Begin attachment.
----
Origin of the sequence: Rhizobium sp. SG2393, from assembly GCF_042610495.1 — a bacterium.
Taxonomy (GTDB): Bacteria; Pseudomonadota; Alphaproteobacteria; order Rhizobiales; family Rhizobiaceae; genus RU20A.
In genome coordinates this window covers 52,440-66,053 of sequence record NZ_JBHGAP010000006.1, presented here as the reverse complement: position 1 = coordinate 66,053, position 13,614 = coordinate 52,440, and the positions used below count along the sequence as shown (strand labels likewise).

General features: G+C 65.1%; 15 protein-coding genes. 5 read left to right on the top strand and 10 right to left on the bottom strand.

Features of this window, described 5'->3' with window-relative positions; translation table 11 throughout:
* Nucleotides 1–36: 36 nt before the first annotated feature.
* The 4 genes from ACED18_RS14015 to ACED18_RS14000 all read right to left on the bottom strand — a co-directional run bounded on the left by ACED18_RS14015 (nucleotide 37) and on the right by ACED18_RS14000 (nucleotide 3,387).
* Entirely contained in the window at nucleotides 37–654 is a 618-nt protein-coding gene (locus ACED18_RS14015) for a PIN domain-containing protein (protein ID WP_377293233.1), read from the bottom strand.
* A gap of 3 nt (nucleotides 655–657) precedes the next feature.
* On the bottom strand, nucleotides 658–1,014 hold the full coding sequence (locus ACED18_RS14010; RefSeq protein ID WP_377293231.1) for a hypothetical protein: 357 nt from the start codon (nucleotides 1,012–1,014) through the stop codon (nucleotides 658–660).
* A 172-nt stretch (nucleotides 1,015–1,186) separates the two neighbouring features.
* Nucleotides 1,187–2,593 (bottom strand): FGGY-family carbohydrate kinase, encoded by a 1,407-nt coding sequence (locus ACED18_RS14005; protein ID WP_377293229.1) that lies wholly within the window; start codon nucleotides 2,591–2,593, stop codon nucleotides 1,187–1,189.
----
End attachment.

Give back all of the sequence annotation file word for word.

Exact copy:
Origin of the sequence: Rhizobium sp. SG2393, from assembly GCF_042610495.1 — a bacterium.
Taxonomy (GTDB): Bacteria; Pseudomonadota; Alphaproteobacteria; order Rhizobiales; family Rhizobiaceae; genus RU20A.
In genome coordinates this window covers 52,440-66,053 of sequence record NZ_JBHGAP010000006.1, presented here as the reverse complement: position 1 = coordinate 66,053, position 13,614 = coordinate 52,440, and the positions used below count along the sequence as shown (strand labels likewise).

General features: G+C 65.1%; 15 protein-coding genes. 5 read left to right on the top strand and 10 right to left on the bottom strand.

Features of this window, described 5'->3' with window-relative positions; translation table 11 throughout:
* Nucleotides 1–36: 36 nt before the first annotated feature.
* The 4 genes from ACED18_RS14015 to ACED18_RS14000 all read right to left on the bottom strand — a co-directional run bounded on the left by ACED18_RS14015 (nucleotide 37) and on the right by ACED18_RS14000 (nucleotide 3,387).
* Entirely contained in the window at nucleotides 37–654 is a 618-nt protein-coding gene (locus ACED18_RS14015) for a PIN domain-containing protein (protein ID WP_377293233.1), read from the bottom strand.
* A gap of 3 nt (nucleotides 655–657) precedes the next feature.
* On the bottom strand, nucleotides 658–1,014 hold the full coding sequence (locus ACED18_RS14010; RefSeq protein ID WP_377293231.1) for a hypothetical protein: 357 nt from the start codon (nucleotides 1,012–1,014) through the stop codon (nucleotides 658–660).
* A 172-nt stretch (nucleotides 1,015–1,186) separates the two neighbouring features.
* Nucleotides 1,187–2,593 (bottom strand): FGGY-family carbohydrate kinase, encoded by a 1,407-nt coding sequence (locus ACED18_RS14005; protein ID WP_377293229.1) that lies wholly within the window; start codon nucleotides 2,591–2,593, stop codon nucleotides 1,187–1,189.